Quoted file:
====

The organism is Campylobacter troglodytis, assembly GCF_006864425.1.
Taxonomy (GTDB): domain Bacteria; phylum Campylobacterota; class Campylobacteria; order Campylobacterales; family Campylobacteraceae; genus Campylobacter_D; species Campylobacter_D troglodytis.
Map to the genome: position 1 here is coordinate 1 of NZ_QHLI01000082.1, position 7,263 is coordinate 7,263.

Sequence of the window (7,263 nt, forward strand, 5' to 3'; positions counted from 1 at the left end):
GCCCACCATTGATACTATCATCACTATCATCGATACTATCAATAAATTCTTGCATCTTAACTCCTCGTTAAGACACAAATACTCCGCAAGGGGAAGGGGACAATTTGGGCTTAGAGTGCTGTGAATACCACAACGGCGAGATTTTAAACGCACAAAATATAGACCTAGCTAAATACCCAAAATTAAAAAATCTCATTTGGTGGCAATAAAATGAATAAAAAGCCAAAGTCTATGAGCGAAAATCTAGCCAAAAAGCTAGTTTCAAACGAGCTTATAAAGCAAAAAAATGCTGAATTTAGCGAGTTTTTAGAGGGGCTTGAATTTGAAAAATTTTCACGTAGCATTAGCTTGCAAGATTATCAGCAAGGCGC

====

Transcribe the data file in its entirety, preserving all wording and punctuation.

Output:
The organism is Campylobacter troglodytis, assembly GCF_006864425.1.
Taxonomy (GTDB): domain Bacteria; phylum Campylobacterota; class Campylobacteria; order Campylobacterales; family Campylobacteraceae; genus Campylobacter_D; species Campylobacter_D troglodytis.
Map to the genome: position 1 here is coordinate 1 of NZ_QHLI01000082.1, position 7,263 is coordinate 7,263.

Sequence of the window (7,263 nt, forward strand, 5' to 3'; positions counted from 1 at the left end):
GCCCACCATTGATACTATCATCACTATCATCGATACTATCAATAAATTCTTGCATCTTAACTCCTCGTTAAGACACAAATACTCCGCAAGGGGAAGGGGACAATTTGGGCTTAGAGTGCTGTGAATACCACAACGGCGAGATTTTAAACGCACAAAATATAGACCTAGCTAAATACCCAAAATTAAAAAATCTCATTTGGTGGCAATAAAATGAATAAAAAGCCAAAGTCTATGAGCGAAAATCTAGCCAAAAAGCTAGTTTCAAACGAGCTTATAAAGCAAAAAAATGCTGAATTTAGCGAGTTTTTAGAGGGGCTTGAATTTGAAAAATTTTCACGTAGCATTAGCTTGCAAGATTATCAGCAAGGCGC